One may have noted a shortage of pearls lately. That may be due to the sheer volume clutched over trades involving NBA stars with long-term contracts. The recent blockbuster sending unhappy James Harden from the Brooklyn Nets to the Philadelphia 76ers for disenchanted Ben Simmons has many buzzing in and around the league.
The doomsayers have a valid point, though. Simmons demanding a trade with four years remaining on a five-year contract was unprecedented. And that brings up the downside of something happening for the first time — once people find the door, they’re going to go through it.
Commissioner Adam Silver brought up his concerns regarding the issue during All-Star Weekend. While he didn’t offer any solutions, the commish made one very salient point in his talking points.
It behooves the league and its players to ensure the practice doesn’t get out of hand if it hasn’t already.
With one professional league, leverage is hard to find
The NBA exercised significant control over players’ destiny for much of its history because it was the only game in town. After the fledgling Basketball Association of America swallowed up the more-established National Basketball League in 1949, the only competitors the NBA had for the top basketball talent in the nation came from industrial leagues that were amateur in name only.
That changed in 1961 with the American Basketball League (h/t New York Times). Young players like Dick Barnett and Jerry Lucas took the money and ran to the ABL. Veterans like Hall of Famer Bill Sharman also threw in with the upstart circuit. But it died before it could finish its second season and the status quo returned.
But in 1967, the American Basketball Association raised the price of playing poker … um, basketball … significantly. Scoring champion Rick Barry jumped to the new league, and other players followed. Rookies had leverage to pit NBA teams against ABA clubs in negotiations.
Since 1988, players can choose their destiny when their contracts expire.
That doesn’t mean players don’t have seller’s remorse. Situations change. Players like James Harden or Ben Simmons decide they want out. But they are signed to gigantic contracts with years remaining on them. What do they do?
James Harden and Ben Simmons forced their way out
In Brooklyn, James Harden unleashed a furious DGAF attack against the franchise until the Nets decided he had to go. Ben Simmons lost more than $20 million while withholding his services from the 76ers. The franchise swapped problems.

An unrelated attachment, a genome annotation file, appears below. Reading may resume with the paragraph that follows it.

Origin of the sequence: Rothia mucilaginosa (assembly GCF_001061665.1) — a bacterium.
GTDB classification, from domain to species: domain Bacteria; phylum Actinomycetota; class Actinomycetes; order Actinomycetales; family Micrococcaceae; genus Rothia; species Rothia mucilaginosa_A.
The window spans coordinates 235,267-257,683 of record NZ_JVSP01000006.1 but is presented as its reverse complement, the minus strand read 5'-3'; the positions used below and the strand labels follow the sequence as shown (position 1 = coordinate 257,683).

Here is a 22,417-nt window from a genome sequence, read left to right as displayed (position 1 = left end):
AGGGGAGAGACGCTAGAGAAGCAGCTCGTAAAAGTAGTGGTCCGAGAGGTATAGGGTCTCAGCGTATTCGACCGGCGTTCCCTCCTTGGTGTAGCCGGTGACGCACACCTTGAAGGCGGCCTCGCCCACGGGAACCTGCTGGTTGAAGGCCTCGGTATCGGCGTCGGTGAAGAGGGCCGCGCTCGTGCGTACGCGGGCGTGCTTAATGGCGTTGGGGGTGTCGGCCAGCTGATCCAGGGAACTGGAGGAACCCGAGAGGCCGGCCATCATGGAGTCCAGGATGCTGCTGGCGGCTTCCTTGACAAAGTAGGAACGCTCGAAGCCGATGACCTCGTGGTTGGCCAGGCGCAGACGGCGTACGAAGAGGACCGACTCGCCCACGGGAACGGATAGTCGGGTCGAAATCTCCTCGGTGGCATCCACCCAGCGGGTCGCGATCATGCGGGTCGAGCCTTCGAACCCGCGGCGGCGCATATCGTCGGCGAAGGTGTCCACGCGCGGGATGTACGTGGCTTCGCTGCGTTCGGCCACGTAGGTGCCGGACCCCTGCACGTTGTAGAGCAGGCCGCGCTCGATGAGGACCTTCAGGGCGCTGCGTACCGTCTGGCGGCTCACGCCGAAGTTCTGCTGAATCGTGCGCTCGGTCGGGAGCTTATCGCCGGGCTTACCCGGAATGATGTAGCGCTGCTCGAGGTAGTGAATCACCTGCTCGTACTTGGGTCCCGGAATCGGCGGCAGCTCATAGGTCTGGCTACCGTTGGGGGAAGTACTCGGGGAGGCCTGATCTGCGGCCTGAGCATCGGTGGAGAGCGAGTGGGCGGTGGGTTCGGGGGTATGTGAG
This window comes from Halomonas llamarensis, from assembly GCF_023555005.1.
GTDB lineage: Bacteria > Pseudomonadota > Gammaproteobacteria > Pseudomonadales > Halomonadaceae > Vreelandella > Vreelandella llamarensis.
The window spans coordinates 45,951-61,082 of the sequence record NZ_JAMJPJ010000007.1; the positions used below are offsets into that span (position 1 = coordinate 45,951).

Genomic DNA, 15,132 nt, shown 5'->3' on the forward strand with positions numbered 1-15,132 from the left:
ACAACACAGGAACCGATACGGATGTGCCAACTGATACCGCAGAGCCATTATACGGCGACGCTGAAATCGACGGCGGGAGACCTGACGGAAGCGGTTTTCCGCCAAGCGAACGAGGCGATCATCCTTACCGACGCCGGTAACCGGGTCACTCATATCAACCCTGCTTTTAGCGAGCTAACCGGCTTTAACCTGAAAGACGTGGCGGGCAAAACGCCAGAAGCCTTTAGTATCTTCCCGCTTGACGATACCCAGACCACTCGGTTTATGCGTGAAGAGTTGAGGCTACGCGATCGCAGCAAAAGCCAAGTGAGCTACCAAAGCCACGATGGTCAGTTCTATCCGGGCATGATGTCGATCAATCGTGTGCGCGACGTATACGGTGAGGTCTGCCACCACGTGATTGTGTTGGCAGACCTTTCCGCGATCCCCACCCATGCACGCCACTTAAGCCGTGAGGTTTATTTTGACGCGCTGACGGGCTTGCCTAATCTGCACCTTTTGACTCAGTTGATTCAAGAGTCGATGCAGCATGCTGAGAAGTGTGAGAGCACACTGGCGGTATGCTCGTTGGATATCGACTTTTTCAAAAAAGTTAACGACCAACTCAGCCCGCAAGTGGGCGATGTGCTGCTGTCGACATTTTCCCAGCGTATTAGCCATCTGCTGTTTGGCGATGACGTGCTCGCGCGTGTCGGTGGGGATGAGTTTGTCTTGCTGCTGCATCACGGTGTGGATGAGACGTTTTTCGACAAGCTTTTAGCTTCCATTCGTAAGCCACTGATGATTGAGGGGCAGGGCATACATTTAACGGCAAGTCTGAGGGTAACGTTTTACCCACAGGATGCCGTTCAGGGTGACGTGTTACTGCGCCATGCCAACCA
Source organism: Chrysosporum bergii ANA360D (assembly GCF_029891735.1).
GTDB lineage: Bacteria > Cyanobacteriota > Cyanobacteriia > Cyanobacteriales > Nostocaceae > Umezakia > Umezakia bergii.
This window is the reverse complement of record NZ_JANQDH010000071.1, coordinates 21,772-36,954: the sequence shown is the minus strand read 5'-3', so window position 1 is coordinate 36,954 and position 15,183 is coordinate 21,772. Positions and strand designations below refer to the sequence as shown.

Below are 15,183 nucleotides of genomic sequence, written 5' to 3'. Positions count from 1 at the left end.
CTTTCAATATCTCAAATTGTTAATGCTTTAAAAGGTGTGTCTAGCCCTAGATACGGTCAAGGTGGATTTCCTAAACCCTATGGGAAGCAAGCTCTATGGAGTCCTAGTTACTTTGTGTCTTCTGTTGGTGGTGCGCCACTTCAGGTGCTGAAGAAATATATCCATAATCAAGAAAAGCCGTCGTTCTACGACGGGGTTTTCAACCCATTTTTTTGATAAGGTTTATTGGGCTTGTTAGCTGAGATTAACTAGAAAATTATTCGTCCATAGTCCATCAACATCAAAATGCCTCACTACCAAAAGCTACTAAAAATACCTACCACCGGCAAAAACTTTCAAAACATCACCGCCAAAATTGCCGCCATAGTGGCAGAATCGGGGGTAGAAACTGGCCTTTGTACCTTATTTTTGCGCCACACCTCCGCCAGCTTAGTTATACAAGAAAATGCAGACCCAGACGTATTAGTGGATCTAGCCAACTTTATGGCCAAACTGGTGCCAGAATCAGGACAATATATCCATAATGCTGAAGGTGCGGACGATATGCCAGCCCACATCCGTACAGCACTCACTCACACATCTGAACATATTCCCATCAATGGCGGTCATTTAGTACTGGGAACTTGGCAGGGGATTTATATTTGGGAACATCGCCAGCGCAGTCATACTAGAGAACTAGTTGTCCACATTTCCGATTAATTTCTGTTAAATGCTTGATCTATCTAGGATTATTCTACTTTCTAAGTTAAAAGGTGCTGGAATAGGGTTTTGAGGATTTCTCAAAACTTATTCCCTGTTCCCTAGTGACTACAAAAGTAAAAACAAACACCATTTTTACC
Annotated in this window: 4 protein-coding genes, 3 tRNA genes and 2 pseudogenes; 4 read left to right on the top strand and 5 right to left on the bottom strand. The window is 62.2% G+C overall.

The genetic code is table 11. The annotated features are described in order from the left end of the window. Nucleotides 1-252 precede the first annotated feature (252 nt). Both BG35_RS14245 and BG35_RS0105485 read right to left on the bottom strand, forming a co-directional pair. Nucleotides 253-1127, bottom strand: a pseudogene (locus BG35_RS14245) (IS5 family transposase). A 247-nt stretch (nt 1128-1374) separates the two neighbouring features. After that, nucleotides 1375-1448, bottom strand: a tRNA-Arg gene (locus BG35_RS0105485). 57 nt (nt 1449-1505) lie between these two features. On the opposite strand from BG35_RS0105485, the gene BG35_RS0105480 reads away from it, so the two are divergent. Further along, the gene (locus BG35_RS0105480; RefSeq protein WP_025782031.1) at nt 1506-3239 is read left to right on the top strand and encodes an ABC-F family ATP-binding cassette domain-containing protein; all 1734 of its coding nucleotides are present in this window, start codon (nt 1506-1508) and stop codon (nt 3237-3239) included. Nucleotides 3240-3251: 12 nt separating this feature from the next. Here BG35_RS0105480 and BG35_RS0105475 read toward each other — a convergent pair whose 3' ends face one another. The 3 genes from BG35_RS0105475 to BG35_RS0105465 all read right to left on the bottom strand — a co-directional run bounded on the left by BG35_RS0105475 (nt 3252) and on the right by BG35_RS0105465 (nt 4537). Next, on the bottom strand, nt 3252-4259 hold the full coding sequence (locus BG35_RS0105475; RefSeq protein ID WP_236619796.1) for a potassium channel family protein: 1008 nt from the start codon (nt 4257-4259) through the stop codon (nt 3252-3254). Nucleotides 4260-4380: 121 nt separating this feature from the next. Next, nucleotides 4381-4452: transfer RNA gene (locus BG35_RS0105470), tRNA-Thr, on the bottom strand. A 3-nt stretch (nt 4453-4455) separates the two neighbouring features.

According to Dave McMenamin of ESPN, Silver wants to work with the players to find a solution because it’s a problem that impacts both sides.
“I don’t have something specific in mind that can prevent a situation like this,” Silver said. “But I think we and the players have a collective common interest in ensuring that contracts are honored.”
Harden and Simmons are not the first players to force their way off teams. In the early days of the NBA, Hall of Famer Bob Cousy declared he wouldn’t sign with the Tri-Cities Blackhawks. Before the Chicago Stags folded, the NBA finagled a deal to send his rights to the folding club. The Boston Celtics wound up acquiring him in the subsequent dispersal draft.
Wilt Chamberlain, Kareem Abdul-Jabbar, Julius Erving, and others got the trades they sought.
But according to Howard Beck of SI.com, nine star-caliber players pushed their way out of cities in the last five years. Paul George did it twice in 2017 and again in 2019. Harden asked someone to hold his beer and forced two trades in 13 months. The Simmons maneuver one year into a supermax extension opens a new can of worms.
Silver is correct in his assessment of a potential solution. The players must be part of it.
Between agents with agendas and social media, secrets never stay secret
The Ben Simmons situation in Philadelphia illustrated the power of an agent to make the world move to his music. Rich Paul orchestrated the media brilliantly, feeding trusted media sources to push his client’s agenda.
But teams aren’t blameless. The notoriously tight-lipped Brooklyn front office sprung more leaks than a pasta strainer in its attempts to keep James Harden’s market value afloat.
Trades happen and are often vital to teams planning to make a run at a championship or those wishing to offload veterans to affect a rebuild. Slapping too many restrictions on trades is counterproductive.
But perhaps the players’ union, which certifies the agencies that represent the players, could tie the registration of agents to some a basic code of conduct. Meanwhile, the league can take similar steps to muzzle executives and owners.
The desired outcome is to prevent trade negotiations from happening via the media. While it was a different era, Abdul-Jabbar never went public with his trade request to the Milwaukee Bucks in 1975. The story got out, but not for several months, and after player and organization agreed to pursue a deal.
James Harden’s breakups with the Nets and Houston Rockets were nasty and very public. So, too, was the Ben Simmons-76ers divorce. The NBA and the National Basketball Players Association must act before getting to the next player with four years left on an enormous five-year pact attempts to plot an exit strategy publicly.
Ultimately, Silver is right. It is a bad look for the NBA. Free agency and trade rumors already dominate the games on the court. Plugging the leaks from both sides seems logical to start fixing the problem.